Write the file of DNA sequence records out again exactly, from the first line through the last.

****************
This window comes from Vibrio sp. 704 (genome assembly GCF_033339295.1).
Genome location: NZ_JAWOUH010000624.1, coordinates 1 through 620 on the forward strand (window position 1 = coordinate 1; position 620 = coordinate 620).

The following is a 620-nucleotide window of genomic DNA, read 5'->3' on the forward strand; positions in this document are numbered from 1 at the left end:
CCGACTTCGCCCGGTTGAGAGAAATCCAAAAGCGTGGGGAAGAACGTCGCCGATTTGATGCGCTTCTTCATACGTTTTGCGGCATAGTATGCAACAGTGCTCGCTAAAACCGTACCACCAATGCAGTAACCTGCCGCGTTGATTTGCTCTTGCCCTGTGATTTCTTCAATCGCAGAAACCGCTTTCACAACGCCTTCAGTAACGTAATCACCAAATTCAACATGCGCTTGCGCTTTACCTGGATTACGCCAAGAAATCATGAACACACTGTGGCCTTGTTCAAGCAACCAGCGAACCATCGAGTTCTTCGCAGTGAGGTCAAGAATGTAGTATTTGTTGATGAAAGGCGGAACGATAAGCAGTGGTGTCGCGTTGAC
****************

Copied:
This window comes from Vibrio sp. 704 (genome assembly GCF_033339295.1).
Genome location: NZ_JAWOUH010000624.1, coordinates 1 through 620 on the forward strand (window position 1 = coordinate 1; position 620 = coordinate 620).

The following is a 620-nucleotide window of genomic DNA, read 5'->3' on the forward strand; positions in this document are numbered from 1 at the left end:
CCGACTTCGCCCGGTTGAGAGAAATCCAAAAGCGTGGGGAAGAACGTCGCCGATTTGATGCGCTTCTTCATACGTTTTGCGGCATAGTATGCAACAGTGCTCGCTAAAACCGTACCACCAATGCAGTAACCTGCCGCGTTGATTTGCTCTTGCCCTGTGATTTCTTCAATCGCAGAAACCGCTTTCACAACGCCTTCAGTAACGTAATCACCAAATTCAACATGCGCTTGCGCTTTACCTGGATTACGCCAAGAAATCATGAACACACTGTGGCCTTGTTCAAGCAACCAGCGAACCATCGAGTTCTTCGCAGTGAGGTCAAGAATGTAGTATTTGTTGATGAAAGGCGGAACGATAAGCAGTGGTGTCGCGTTGAC